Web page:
As you can see it's just a simple mis-type of where the 'knit' goes.
Just pick up a cheap ball of wool, some dpn's and give it a go!
My 3rd project is another pullover, slightly more complicated than my last and this is definitely for me!  Another pattern from Simply Knitting which can be found on The Making Spot by Amanda Jones.  I got a little bit scared about button holes but after placing a query on the Ravelry Simply Knitting group, Amanda Jones helped me out and from that I was able to figure out that I could make the jacket with 6 buttonholes instead of the 5.  I've also chosen a much cheaper yarn... it cost me £10 for 800g... is that wrong?  I don't know but it seems to be working out...

Bright and cheery for spring!  Once completed I'll strike a pose.

Oh my such allot to do.  I've also enrolled in a Craftsy course on how to design jumpers.  Looks fab.  So when I can make the time, I will be creating my ideas onto paper and taking it from there.  It was a birthday treat in February.  My daughter made me an on-line voucher for me to spend how I pleased.  Sweet!

I will now end with a story about a badge... or rather the story behind a badge.  It has been made my Dean Bradshaw, who, with enthusiasm and a bundle of care about a boat called 'Framar London' hopes to raise some funds to maintain and make repairs to a 1930's boat.

Even if it's not your thing, I was moved by how much this means to Dean and how much he wants to share the skill, workmanship and care with others.  Such allot is meant by a little badge which he has crafted himself.  You can check out his blog on and if you need to check out the youtube clips, you can mute the music on the right side widget (though it suits the style of the boat).
I hope not to leave it so long until my next blog and maybe make more bitesize pieces rather than a large chunk like this.  Catch ya later alligators.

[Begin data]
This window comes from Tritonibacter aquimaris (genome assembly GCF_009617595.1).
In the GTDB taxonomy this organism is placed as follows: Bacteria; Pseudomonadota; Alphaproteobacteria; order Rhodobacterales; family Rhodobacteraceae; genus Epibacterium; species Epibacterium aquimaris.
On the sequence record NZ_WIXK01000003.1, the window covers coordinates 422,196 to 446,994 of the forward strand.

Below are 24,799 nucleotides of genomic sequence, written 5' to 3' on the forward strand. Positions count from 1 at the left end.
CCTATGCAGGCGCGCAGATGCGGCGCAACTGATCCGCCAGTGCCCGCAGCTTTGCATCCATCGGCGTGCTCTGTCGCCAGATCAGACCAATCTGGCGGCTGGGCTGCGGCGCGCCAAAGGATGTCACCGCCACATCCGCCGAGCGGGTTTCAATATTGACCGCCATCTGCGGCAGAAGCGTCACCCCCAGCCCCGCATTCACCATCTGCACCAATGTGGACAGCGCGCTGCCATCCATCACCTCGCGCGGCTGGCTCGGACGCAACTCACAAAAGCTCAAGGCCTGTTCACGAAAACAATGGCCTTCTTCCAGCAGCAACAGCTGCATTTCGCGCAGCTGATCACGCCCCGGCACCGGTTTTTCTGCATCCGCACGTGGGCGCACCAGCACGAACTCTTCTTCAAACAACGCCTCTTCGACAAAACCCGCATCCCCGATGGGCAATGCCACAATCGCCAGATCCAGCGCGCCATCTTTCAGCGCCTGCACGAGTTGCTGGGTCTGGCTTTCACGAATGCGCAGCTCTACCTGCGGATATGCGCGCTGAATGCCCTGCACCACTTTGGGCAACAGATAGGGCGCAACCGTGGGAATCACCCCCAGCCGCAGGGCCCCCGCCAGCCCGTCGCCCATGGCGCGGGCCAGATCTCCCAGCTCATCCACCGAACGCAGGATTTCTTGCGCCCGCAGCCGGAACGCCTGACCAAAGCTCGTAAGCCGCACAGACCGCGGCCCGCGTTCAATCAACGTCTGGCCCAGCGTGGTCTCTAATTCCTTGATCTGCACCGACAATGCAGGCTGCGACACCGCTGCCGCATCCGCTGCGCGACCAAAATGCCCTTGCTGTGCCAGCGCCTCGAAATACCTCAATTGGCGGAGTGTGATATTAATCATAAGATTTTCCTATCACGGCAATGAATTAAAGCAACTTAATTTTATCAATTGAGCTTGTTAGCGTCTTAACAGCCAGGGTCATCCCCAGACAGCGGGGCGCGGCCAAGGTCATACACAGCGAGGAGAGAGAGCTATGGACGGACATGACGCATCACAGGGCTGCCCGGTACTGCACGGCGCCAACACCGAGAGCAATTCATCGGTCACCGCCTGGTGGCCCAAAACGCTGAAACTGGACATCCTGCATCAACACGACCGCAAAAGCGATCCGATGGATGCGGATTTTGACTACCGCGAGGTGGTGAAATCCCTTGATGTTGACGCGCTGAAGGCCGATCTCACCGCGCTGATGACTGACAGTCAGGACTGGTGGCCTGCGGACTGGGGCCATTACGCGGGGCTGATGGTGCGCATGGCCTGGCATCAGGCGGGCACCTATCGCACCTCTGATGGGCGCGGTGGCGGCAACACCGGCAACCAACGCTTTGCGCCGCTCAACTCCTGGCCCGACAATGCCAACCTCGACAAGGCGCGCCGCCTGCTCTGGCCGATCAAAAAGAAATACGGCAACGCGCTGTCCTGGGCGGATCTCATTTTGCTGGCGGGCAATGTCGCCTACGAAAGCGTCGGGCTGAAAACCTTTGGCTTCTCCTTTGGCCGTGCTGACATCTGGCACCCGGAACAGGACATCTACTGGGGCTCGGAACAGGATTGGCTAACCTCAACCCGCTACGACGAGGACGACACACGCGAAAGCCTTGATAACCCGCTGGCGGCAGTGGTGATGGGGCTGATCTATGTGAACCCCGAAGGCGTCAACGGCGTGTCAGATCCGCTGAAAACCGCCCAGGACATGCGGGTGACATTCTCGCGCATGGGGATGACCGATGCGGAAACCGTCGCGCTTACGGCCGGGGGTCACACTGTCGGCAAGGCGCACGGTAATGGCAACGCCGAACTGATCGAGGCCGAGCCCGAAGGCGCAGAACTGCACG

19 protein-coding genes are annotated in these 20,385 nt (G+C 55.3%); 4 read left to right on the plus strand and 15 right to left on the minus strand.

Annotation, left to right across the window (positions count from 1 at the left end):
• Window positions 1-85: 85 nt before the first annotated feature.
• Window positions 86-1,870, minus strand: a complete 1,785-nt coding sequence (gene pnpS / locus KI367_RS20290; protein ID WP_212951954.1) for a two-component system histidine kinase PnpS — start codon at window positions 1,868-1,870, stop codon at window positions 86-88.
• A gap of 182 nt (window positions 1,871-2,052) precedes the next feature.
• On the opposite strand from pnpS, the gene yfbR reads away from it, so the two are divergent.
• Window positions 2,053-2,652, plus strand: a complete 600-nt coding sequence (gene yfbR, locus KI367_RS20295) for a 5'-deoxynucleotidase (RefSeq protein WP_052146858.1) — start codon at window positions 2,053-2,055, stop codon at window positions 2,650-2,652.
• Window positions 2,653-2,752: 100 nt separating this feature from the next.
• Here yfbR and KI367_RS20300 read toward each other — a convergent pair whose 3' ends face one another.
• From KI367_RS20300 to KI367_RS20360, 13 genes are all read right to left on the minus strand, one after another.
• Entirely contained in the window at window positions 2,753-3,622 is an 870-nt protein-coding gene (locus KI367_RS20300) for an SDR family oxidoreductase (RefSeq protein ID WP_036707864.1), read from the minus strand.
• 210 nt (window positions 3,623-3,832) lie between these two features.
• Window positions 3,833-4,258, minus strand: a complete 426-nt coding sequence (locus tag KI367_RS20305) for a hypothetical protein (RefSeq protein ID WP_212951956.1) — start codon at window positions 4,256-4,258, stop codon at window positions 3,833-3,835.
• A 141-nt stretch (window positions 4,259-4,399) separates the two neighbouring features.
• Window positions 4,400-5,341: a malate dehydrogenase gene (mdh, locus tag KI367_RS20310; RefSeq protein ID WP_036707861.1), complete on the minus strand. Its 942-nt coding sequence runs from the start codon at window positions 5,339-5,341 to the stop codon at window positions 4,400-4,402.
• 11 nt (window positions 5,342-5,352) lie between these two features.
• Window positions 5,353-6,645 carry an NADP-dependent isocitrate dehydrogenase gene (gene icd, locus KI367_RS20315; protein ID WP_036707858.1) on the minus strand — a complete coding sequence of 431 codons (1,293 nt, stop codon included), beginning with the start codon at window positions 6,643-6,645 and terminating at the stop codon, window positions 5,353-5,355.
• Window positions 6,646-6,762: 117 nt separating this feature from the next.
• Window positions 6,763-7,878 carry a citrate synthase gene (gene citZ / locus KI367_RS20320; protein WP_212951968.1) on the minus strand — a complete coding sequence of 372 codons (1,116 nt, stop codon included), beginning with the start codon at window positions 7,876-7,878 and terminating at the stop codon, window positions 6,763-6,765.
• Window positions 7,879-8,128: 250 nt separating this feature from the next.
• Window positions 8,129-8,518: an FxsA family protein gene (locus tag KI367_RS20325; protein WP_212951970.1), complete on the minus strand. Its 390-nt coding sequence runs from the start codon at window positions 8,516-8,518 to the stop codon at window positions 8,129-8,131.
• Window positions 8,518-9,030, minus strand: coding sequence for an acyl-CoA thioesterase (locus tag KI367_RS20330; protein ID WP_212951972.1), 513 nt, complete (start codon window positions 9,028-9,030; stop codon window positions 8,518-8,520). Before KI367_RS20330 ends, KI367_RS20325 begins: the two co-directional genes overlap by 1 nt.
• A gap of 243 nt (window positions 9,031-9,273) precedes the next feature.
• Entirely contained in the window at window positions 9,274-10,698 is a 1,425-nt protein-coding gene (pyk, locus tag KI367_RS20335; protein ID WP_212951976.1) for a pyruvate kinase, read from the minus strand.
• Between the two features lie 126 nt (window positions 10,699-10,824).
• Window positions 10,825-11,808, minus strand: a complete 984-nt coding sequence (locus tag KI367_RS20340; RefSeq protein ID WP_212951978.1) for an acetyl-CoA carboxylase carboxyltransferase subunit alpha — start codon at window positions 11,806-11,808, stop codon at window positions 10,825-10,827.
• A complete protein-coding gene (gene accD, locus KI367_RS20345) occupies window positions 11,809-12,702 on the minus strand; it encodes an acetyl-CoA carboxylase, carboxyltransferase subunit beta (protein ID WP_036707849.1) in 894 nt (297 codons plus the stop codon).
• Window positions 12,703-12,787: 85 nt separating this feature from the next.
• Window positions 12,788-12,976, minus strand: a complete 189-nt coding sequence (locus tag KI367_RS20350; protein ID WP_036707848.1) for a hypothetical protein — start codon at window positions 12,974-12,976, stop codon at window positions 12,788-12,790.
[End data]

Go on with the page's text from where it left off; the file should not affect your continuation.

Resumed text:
From Winter to Spring

I can't believe that the first few months of 2013 have past!  So, as I munch away at an egg sarnie, I  shall type up my first blog since Christmas.  I am shockingly bad at keeping everything up-to-date. Tut tut.
I've discovered since Christmas that I can't stop knitting.  It's an addiction I'm sure!  The love of knitting is due to it's technical and design variations that spark the creative side of my brain.  It's about small achievements which roll over into other small achievements which in turn, lifts confidence and happiness levels then become a heady high.  When the harsh realities of life keep head butting you in the face, it's sometimes nice to sneak away into la la land. 
I have my local craft group to thank for the encouragement and friendship they've given as I've pearled where I should have knitted and nattered when I should have slip one pearled one, giggle.  Mostly I have to unravel what I've created so the moral of that story is is don't take anything too complicated to a craft group! 
One such project I've completed over the first few months of the year was another simple, first pullover project.  It's the same pattern as a previous pullover (which was too big so went to a sister) but with smaller needle size and I used a cream 100% acrylic, brand Stylecraft (Baby) which was super smooth as opposed to a superwash merino (my favourite).  It's worked out a treat....

The Twist

In the blue superwash merino
Another project which I've completed in the first few months of the year is a set of dog coats.  Previous dog coats have gone to the charity shop due to not fitting my sister's Jack Russell.  So I tried again but this time I've followed a pattern that fits over the head of the dog (called Maggie).  It's from Complete Guide to Knitting & Crochet by Nicki Trench which doesn't have a great review on Amazon but because it had a pattern (the book was a gift so pattern was free for me) on dog coats I thought I would give it another go.  I'm sure if Maggie had skinnier legs it would have fitted wonderfully but unfortunately, Maggie is a little rotund and therefore I could have done with extra space for the legs.  Hurrrumph.  I made a small and a medium size and converted a snowflake pattern from a bag.  Here's the result...

So someone, somewhere may have a dog who may have worn these little dog coats.  The idea makes me chuckle for at least someone's dog/s will be warm and benefit from such a striking pair of dog coats!
And finally, I am still making the springtime blanket but it may be finished in Autumn at this rate.  It's such a long project with a few mistakes in the pattern from the Simply Knitting magazine.  I will get it finished.... eventually.